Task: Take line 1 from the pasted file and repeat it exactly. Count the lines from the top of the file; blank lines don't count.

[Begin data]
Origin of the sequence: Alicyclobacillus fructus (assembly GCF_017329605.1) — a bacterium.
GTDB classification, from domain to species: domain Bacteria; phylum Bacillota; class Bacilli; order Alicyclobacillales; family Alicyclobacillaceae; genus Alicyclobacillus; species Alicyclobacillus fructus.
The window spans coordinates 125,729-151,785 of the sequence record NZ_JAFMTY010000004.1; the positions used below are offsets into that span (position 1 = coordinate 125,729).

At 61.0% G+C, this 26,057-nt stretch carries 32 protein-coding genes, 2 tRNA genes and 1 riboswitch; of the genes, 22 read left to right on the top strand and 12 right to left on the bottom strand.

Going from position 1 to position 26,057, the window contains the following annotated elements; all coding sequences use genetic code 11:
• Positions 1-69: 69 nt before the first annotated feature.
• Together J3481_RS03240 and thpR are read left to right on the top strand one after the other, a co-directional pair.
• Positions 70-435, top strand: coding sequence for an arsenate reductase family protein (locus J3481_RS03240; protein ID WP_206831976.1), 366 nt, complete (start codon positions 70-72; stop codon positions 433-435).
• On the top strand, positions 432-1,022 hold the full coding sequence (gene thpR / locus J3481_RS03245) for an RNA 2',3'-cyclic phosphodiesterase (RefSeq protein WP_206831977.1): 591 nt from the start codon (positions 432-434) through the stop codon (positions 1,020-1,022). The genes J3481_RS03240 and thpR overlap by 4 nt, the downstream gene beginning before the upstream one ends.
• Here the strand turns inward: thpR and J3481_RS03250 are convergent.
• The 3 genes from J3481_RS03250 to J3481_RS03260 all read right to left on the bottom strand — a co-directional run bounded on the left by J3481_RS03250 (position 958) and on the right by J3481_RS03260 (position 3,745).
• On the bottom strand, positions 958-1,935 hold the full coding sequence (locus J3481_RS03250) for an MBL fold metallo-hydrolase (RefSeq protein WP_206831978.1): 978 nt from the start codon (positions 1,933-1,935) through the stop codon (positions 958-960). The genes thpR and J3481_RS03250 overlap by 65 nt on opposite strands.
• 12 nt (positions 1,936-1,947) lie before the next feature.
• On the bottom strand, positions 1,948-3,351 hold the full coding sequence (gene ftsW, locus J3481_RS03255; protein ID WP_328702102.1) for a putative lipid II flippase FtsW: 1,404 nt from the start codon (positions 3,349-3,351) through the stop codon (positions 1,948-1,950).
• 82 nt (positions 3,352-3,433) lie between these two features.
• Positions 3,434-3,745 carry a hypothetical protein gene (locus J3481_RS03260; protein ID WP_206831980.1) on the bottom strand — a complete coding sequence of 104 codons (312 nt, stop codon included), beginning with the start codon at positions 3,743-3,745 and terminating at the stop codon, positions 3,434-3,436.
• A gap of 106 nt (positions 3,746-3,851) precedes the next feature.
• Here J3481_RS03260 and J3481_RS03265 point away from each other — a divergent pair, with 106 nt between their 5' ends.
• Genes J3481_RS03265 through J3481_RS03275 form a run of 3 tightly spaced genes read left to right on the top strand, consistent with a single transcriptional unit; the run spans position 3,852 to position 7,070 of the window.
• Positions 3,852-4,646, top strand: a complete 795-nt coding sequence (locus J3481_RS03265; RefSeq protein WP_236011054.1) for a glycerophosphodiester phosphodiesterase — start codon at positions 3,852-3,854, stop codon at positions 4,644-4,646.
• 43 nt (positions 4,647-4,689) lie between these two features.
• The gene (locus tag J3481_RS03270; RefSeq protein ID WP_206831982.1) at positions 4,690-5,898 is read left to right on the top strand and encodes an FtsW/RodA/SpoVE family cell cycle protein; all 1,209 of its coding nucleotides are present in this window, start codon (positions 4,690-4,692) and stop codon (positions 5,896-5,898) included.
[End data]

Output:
Origin of the sequence: Alicyclobacillus fructus (assembly GCF_017329605.1) — a bacterium.